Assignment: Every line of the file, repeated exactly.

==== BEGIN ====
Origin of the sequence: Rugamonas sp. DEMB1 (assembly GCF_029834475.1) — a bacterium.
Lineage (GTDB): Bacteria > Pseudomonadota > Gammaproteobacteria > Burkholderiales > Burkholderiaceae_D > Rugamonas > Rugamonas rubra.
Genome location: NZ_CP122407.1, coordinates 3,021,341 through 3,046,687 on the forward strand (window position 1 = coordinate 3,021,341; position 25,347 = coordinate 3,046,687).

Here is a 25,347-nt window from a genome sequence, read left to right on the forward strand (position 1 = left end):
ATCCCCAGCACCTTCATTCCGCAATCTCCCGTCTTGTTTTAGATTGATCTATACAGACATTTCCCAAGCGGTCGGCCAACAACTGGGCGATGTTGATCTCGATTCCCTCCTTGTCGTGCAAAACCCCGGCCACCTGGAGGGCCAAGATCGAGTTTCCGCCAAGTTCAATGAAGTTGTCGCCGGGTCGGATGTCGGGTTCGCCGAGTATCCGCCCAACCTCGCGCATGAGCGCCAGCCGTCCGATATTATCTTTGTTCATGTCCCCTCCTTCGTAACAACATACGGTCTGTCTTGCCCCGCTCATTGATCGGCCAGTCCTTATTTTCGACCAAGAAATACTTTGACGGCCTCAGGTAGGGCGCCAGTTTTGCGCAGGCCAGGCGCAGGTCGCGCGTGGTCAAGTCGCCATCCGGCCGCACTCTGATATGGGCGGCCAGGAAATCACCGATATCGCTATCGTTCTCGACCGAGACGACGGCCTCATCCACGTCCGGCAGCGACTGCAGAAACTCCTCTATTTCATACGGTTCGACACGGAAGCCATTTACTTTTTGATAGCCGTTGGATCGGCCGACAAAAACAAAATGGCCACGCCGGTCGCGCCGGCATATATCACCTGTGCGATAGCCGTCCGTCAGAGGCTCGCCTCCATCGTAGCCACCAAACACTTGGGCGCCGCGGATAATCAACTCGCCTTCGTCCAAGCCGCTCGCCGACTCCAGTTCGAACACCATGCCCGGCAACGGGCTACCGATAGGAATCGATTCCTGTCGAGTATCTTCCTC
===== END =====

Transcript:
Origin of the sequence: Rugamonas sp. DEMB1 (assembly GCF_029834475.1) — a bacterium.
Lineage (GTDB): Bacteria > Pseudomonadota > Gammaproteobacteria > Burkholderiales > Burkholderiaceae_D > Rugamonas > Rugamonas rubra.
Genome location: NZ_CP122407.1, coordinates 3,021,341 through 3,046,687 on the forward strand (window position 1 = coordinate 3,021,341; position 25,347 = coordinate 3,046,687).

Here is a 25,347-nt window from a genome sequence, read left to right on the forward strand (position 1 = left end):
ATCCCCAGCACCTTCATTCCGCAATCTCCCGTCTTGTTTTAGATTGATCTATACAGACATTTCCCAAGCGGTCGGCCAACAACTGGGCGATGTTGATCTCGATTCCCTCCTTGTCGTGCAAAACCCCGGCCACCTGGAGGGCCAAGATCGAGTTTCCGCCAAGTTCAATGAAGTTGTCGCCGGGTCGGATGTCGGGTTCGCCGAGTATCCGCCCAACCTCGCGCATGAGCGCCAGCCGTCCGATATTATCTTTGTTCATGTCCCCTCCTTCGTAACAACATACGGTCTGTCTTGCCCCGCTCATTGATCGGCCAGTCCTTATTTTCGACCAAGAAATACTTTGACGGCCTCAGGTAGGGCGCCAGTTTTGCGCAGGCCAGGCGCAGGTCGCGCGTGGTCAAGTCGCCATCCGGCCGCACTCTGATATGGGCGGCCAGGAAATCACCGATATCGCTATCGTTCTCGACCGAGACGACGGCCTCATCCACGTCCGGCAGCGACTGCAGAAACTCCTCTATTTCATACGGTTCGACACGGAAGCCATTTACTTTTTGATAGCCGTTGGATCGGCCGACAAAAACAAAATGGCCACGCCGGTCGCGCCGGCATATATCACCTGTGCGATAGCCGTCCGTCAGAGGCTCGCCTCCATCGTAGCCACCAAACACTTGGGCGCCGCGGATAATCAACTCGCCTTCGTCCAAGCCGCTCGCCGACTCCAGTTCGAACACCATGCCCGGCAACGGGCTACCGATAGGAATCGATTCCTGTCGAGTATCTTCCTC